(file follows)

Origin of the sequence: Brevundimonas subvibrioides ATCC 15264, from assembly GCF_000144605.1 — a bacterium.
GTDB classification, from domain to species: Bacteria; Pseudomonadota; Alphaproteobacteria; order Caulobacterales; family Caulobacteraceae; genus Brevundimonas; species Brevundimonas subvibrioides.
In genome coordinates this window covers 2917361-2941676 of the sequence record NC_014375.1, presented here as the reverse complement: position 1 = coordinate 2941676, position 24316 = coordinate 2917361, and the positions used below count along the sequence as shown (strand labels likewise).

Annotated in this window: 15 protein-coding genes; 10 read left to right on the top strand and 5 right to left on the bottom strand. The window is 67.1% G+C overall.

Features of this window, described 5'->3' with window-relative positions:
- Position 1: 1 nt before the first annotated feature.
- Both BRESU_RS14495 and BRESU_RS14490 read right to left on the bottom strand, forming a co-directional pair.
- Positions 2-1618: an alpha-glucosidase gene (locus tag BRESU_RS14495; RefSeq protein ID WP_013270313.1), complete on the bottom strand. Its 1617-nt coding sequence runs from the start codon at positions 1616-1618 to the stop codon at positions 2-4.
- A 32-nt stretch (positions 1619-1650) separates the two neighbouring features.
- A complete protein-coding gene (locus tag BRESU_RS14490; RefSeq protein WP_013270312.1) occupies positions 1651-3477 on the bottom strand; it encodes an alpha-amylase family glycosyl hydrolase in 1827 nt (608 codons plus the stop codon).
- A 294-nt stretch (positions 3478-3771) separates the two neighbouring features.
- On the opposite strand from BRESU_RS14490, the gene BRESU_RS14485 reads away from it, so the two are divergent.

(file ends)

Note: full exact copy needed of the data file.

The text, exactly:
Origin of the sequence: Brevundimonas subvibrioides ATCC 15264, from assembly GCF_000144605.1 — a bacterium.
GTDB classification, from domain to species: Bacteria; Pseudomonadota; Alphaproteobacteria; order Caulobacterales; family Caulobacteraceae; genus Brevundimonas; species Brevundimonas subvibrioides.
In genome coordinates this window covers 2917361-2941676 of the sequence record NC_014375.1, presented here as the reverse complement: position 1 = coordinate 2941676, position 24316 = coordinate 2917361, and the positions used below count along the sequence as shown (strand labels likewise).

Annotated in this window: 15 protein-coding genes; 10 read left to right on the top strand and 5 right to left on the bottom strand. The window is 67.1% G+C overall.

Features of this window, described 5'->3' with window-relative positions:
- Position 1: 1 nt before the first annotated feature.
- Both BRESU_RS14495 and BRESU_RS14490 read right to left on the bottom strand, forming a co-directional pair.
- Positions 2-1618: an alpha-glucosidase gene (locus tag BRESU_RS14495; RefSeq protein ID WP_013270313.1), complete on the bottom strand. Its 1617-nt coding sequence runs from the start codon at positions 1616-1618 to the stop codon at positions 2-4.
- A 32-nt stretch (positions 1619-1650) separates the two neighbouring features.
- A complete protein-coding gene (locus tag BRESU_RS14490; RefSeq protein WP_013270312.1) occupies positions 1651-3477 on the bottom strand; it encodes an alpha-amylase family glycosyl hydrolase in 1827 nt (608 codons plus the stop codon).
- A 294-nt stretch (positions 3478-3771) separates the two neighbouring features.
- On the opposite strand from BRESU_RS14490, the gene BRESU_RS14485 reads away from it, so the two are divergent.